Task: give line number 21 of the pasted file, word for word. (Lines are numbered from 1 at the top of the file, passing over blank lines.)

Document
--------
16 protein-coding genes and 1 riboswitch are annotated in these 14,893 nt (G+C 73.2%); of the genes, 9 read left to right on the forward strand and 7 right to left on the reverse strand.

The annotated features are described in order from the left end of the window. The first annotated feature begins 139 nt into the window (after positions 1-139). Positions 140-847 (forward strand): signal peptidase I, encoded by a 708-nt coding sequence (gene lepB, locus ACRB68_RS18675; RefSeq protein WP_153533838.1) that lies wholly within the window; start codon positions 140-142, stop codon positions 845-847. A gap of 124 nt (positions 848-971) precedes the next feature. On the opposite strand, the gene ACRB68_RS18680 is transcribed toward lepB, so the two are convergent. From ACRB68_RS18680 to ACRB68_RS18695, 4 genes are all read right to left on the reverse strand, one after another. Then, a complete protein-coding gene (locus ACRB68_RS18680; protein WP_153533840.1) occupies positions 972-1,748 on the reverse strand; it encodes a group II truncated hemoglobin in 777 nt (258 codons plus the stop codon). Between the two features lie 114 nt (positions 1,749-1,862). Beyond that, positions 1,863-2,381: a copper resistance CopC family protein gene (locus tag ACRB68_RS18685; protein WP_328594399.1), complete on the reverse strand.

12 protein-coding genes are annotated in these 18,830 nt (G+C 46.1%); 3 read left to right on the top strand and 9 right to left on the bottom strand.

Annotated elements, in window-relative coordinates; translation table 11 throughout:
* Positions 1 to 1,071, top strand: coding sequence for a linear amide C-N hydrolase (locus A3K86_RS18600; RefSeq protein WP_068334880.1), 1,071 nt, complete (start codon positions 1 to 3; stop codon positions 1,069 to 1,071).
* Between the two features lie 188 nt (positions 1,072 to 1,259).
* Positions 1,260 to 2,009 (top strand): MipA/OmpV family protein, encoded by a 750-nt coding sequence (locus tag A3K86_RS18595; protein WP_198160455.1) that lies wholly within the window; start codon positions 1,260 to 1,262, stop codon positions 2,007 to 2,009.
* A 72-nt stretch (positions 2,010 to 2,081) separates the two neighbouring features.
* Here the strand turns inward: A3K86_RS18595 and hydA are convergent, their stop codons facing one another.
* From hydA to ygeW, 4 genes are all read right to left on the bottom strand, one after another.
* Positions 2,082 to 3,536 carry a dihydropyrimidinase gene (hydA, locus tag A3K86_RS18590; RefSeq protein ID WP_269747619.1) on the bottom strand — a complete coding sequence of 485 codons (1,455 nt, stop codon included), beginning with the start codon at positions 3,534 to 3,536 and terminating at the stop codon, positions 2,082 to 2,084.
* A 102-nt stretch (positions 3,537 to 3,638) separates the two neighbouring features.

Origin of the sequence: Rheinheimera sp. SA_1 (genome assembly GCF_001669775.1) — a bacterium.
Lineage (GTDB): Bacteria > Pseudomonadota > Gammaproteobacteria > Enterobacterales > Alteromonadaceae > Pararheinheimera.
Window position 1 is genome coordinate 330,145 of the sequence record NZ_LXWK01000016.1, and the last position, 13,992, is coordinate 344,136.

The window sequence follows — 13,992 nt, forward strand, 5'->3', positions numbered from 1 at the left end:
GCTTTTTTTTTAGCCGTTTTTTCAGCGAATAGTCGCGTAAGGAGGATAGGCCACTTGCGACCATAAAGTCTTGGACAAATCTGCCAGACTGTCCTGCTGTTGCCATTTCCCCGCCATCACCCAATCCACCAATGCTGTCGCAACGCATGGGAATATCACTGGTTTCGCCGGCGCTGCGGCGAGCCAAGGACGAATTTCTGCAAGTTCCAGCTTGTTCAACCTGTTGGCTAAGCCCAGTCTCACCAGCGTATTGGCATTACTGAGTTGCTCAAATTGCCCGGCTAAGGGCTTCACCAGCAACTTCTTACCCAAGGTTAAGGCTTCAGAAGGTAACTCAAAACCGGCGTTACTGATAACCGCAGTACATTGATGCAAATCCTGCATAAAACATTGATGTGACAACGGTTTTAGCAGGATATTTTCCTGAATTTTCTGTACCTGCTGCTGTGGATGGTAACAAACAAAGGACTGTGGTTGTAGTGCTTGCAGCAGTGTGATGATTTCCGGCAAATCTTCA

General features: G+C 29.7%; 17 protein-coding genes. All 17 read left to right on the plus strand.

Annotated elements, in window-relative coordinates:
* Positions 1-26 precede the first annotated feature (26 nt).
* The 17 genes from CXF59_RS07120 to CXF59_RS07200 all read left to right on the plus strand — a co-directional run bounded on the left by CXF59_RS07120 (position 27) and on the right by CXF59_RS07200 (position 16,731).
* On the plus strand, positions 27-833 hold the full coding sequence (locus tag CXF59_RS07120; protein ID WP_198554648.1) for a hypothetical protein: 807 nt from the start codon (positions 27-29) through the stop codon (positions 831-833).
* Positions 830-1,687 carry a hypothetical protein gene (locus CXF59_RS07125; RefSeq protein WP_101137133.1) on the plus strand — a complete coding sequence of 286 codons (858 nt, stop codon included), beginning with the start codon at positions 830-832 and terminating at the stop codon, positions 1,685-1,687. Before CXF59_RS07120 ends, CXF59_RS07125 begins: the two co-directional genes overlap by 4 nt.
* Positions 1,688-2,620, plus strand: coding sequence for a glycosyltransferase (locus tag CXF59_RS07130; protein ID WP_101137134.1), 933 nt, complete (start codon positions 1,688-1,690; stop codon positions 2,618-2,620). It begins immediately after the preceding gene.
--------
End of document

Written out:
* The 17 genes from CXF59_RS07120 to CXF59_RS07200 all read left to right on the plus strand — a co-directional run bounded on the left by CXF59_RS07120 (position 27) and on the right by CXF59_RS07200 (position 16,731).